Archive for the ‘Subsidence’ Category

Mexico City’s Thirst Is Causing It To Sink

Via The Washington Post, a look at how the demand for water in Mexico’s capital is draining its underground aquifers — and fueling some of the fastest subsidence rates in the world: On a recent morning, visitors wandered around Mexico City’s Metropolitan Cathedral, Latin America’s oldest — and one of its largest. Walking from chamber to […]

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Nearly Half of China’s Major Cities Are Sinking

Via Reuters, a report on China’s growing challenge of subsidence: Nearly half of China’s major cities are suffering “moderate to severe” levels of subsidence, putting millions of people at risk of flooding especially as sea levels rise, according to a study of nationwide satellite data released on Friday. The authors of the paper, published by […]

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Mexico City’s Metro System Is Sinking Fast. Yours Could Be Next

Via Wired, a report on how subsidence is causing parts of Mexico City to sink, and it’s happening at an uneven rate. That’s bad news for its sprawling public transportation system: WITH ITS EXPANSE of buildings and concrete, Mexico City may not look squishy—but it is. Ever since the Spanish conquistadors drained Lake Texcoco to make […]

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Silent Impact of Underground Climate Change on Urban Infrastructure

Via The Cool Down, a report on an additional impact of urban heat islands: “You don’t need to live in Venice to live in a city that is sinking.” A study unveiled a hidden danger that could wreak havoc on major cities around the world. What happened? Researcher Alessandro Rotta Loria, an assistant professor of […]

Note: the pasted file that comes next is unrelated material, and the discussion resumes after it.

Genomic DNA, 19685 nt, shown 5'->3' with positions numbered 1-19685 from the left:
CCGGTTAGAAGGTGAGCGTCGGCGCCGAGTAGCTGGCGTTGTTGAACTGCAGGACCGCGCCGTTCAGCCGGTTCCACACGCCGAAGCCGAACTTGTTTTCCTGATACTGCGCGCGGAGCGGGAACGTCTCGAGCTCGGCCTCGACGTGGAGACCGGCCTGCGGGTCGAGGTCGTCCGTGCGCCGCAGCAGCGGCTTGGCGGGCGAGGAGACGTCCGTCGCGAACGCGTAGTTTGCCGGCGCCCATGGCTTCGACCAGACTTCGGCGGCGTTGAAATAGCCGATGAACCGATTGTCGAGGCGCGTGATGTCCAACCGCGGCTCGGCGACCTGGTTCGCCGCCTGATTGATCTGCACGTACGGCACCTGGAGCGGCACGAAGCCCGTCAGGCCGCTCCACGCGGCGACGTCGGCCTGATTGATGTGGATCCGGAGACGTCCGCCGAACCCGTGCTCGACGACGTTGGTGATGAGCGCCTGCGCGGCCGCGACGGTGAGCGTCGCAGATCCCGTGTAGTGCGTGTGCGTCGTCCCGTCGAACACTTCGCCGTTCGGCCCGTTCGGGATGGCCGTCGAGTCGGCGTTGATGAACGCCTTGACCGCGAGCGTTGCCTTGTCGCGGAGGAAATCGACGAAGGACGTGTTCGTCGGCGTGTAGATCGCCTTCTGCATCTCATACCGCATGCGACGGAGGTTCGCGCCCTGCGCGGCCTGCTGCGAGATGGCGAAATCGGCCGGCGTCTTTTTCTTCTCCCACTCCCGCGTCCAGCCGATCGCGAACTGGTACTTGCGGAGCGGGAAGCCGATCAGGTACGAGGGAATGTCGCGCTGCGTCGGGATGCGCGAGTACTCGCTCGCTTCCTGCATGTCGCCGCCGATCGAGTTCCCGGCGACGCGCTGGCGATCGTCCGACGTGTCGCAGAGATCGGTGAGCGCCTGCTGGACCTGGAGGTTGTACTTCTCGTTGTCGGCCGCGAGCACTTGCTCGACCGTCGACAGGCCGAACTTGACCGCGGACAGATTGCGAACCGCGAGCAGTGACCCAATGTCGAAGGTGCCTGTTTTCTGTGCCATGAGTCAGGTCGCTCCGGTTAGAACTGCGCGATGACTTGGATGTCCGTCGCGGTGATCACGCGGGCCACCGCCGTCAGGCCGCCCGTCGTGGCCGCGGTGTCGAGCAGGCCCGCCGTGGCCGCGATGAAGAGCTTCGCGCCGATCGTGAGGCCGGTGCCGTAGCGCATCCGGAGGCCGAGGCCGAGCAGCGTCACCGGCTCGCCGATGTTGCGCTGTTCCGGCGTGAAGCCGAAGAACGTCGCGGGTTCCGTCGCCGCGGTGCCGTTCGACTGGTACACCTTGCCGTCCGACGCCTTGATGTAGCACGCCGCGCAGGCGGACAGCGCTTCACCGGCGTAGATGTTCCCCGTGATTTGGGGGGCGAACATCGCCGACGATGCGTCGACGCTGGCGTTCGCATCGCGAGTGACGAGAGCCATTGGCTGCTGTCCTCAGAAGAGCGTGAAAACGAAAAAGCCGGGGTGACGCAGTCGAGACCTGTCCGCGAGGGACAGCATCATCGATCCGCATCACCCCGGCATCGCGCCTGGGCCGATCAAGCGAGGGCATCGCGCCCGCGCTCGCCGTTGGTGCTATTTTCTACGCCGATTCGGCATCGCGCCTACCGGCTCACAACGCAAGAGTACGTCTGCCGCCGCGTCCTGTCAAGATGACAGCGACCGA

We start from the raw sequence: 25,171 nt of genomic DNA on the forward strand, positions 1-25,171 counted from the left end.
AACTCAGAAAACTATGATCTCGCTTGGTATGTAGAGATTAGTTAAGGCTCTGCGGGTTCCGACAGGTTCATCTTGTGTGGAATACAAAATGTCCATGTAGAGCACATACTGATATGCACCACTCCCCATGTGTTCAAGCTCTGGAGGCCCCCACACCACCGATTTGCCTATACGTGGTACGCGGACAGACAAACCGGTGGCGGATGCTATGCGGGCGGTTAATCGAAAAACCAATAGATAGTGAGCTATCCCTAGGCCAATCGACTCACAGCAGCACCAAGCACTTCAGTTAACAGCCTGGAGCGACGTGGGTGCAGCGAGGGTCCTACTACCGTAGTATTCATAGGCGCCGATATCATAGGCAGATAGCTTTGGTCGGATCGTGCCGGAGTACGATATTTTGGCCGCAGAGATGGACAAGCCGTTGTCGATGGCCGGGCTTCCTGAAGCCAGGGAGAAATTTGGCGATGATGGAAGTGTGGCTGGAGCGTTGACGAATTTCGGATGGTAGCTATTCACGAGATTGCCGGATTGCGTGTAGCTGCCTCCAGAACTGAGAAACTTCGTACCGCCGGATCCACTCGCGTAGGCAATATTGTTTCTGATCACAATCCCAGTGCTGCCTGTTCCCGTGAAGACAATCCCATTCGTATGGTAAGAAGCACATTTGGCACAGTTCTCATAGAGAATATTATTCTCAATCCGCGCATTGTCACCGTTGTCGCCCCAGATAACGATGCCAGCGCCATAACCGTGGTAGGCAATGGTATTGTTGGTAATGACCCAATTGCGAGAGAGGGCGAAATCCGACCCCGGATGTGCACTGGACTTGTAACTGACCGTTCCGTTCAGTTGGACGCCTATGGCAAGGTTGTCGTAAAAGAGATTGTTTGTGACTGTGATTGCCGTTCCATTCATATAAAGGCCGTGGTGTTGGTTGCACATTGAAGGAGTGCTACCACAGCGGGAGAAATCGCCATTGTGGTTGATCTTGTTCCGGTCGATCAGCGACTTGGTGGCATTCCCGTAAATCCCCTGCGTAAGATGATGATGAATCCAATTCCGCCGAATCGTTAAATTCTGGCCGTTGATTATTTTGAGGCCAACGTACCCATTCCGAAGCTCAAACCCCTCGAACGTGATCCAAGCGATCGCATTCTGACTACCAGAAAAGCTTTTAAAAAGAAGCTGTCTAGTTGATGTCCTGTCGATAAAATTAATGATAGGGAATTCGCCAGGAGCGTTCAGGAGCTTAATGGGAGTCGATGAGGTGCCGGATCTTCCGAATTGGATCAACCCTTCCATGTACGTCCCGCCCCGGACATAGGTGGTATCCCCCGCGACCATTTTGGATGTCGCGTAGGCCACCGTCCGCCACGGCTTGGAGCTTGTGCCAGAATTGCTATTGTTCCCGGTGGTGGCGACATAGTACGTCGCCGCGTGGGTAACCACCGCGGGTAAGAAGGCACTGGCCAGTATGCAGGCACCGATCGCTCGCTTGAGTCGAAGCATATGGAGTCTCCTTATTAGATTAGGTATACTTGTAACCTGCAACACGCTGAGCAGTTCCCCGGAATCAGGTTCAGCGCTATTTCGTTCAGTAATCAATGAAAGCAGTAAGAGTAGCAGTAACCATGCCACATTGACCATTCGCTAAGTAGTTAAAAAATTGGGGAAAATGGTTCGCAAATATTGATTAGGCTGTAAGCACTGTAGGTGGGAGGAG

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Jakarta: Striving To Avoid Becoming Next Atlantis

Via Onewater, an article on Jakarta’s efforts to adapt to increasing subsidence Jakarta — the fastest-sinking city in the world — has finally taken action on its core land subsidence problem when groundwater free zones for highrise buildings will start to be established in August this year. If the government accelerates the provision of piped- water to all residents […]

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Critical Infrastructure Is Sinking Along the US East Coast

Courtesy of Wired, a look at how – up and down the Atlantic Coast – the land is steadily sinking, or subsiding. That’s destabilizing levees, roads, and airports, just as sea levels are rising. Unless you’re sinking into quicksand, you might assume that the land beneath your feet is solid and unmoving. In actual fact, […]

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Black Swans / Green Shoots examines the collision between urbanization and resource scarcity in a world affected by climate change, identifying opportunities to build sustainable cities and resilient infrastructure through the use of revolutionary capital, increased awareness, innovative technologies, and smart design to make a difference in the face of global and local climate perils.

'Black Swans' are highly improbable events that come as a surprise, have major disruptive effects, and that are often rationalized after the fact as if they had been predictable to begin with. In our rapidly warming world, such events are occurring ever more frequently and include wildfires, floods, extreme heat, and drought.

'Green Shoots' is a term used to describe signs of economic recovery or positive data during a downturn. It references a period of growth and recovery, when plants start to show signs of health and life, and, therefore, has been employed as a metaphor for a recovering economy.

It is my hope that Black Swans / Green Shoots will help readers understand both climate-activated risk and opportunity so that you may invest in, advise, or lead organizations in the context of increasing pressures of global urbanization, resource scarcity, and perils relating to climate change. I believe that the tools of business and finance can help individuals, businesses, and global society make informed choices about who and what to protect, and I hope that this blog provides some insight into the policy and private sector tools used to assess investments in resilient reinforcement, response, or recovery.